A small, witty portrait gallery of colds, originally composed in French for a pharmaceutical company’s ad campaign.
François opens by explaining that children are urged never to catch one, which is why there are so many when other ancient creatures like the “Dogter” and the “Jam-Eating Frog” have disappeared. He then portrays over a dozen types—from “Head Cold” and “Hay Fever Cold” to the massive “Big Bad Cold” and the diminutive (but, as the author notes, “You still have to go to school”) “Sniffles Cold.” Portrayed as just loosely brushed black silhouettes in the minimalistic illustrations, the various colds look for the most part like tailless dogs with ducklike bills and ingratiatingly angled heads. Appealing looks notwithstanding, however, the author goes on to solidify his message that it’s never a good idea to have one around by pointing out that they can be “complicated” (depicted on a psychoanalyst’s couch being interrogated by Sigmund Freud) and hard to get rid of. Despite its sponsor, the mildly cautionary theme proceeds to its conclusion without mention of medication.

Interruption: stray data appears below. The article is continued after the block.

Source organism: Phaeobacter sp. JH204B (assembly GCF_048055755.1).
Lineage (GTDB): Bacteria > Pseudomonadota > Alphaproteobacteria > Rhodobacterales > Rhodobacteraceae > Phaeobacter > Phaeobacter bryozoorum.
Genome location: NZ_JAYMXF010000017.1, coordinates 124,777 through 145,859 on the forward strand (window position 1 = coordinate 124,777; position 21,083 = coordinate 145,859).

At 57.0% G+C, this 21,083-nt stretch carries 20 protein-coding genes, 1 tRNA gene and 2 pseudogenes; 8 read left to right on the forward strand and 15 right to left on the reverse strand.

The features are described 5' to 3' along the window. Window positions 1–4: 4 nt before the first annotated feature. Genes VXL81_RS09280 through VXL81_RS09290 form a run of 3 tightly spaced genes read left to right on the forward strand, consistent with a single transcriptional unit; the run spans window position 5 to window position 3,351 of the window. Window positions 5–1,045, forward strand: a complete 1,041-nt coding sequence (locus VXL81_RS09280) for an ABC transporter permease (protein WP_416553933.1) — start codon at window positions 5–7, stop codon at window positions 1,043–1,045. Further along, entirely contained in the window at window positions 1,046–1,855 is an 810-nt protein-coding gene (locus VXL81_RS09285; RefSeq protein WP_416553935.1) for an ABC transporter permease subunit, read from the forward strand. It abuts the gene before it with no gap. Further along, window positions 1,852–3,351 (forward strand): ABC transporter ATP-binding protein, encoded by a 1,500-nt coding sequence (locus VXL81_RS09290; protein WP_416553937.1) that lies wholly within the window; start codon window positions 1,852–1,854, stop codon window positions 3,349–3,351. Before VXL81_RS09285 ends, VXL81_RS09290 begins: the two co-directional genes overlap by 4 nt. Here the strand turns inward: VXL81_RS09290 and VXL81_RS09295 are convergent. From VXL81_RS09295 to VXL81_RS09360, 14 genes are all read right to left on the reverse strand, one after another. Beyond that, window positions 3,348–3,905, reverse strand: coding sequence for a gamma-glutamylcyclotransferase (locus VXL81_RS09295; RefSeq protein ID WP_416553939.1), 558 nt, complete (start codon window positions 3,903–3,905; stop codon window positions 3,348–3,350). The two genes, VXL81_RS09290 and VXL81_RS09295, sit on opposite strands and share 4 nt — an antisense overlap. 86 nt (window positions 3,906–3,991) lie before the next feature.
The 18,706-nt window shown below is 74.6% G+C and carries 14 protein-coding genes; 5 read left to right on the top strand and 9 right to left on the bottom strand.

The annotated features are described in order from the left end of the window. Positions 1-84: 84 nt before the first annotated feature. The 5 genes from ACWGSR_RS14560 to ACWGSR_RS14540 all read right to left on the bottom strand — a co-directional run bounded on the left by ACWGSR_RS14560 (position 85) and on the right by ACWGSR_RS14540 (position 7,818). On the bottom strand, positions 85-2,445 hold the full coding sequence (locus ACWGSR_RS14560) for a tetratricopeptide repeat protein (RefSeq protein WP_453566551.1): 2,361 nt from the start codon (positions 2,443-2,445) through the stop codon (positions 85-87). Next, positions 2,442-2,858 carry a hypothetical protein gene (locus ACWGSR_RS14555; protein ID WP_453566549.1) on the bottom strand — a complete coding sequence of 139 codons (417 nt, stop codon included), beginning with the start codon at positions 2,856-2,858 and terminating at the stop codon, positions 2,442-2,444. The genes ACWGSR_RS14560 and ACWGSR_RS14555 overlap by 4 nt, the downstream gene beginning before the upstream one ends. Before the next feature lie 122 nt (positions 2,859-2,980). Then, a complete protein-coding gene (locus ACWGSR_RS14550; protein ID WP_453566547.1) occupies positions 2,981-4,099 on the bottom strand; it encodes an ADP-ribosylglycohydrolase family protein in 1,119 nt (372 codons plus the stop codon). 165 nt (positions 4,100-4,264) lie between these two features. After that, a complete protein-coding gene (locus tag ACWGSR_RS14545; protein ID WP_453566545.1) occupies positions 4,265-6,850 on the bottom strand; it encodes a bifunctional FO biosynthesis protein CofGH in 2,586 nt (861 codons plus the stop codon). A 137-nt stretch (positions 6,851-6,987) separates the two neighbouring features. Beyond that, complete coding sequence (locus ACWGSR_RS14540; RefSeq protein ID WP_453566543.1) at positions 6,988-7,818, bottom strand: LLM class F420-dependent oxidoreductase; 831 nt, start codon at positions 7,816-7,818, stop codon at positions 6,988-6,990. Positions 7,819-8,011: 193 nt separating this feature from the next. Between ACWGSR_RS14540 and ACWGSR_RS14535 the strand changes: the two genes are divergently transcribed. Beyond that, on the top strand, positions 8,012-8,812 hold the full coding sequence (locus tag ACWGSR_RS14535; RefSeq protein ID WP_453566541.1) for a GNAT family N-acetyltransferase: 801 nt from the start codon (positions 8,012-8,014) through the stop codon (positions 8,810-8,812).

A bit of Gallic foolery, just in time for cold season. (Picture book. 5-7)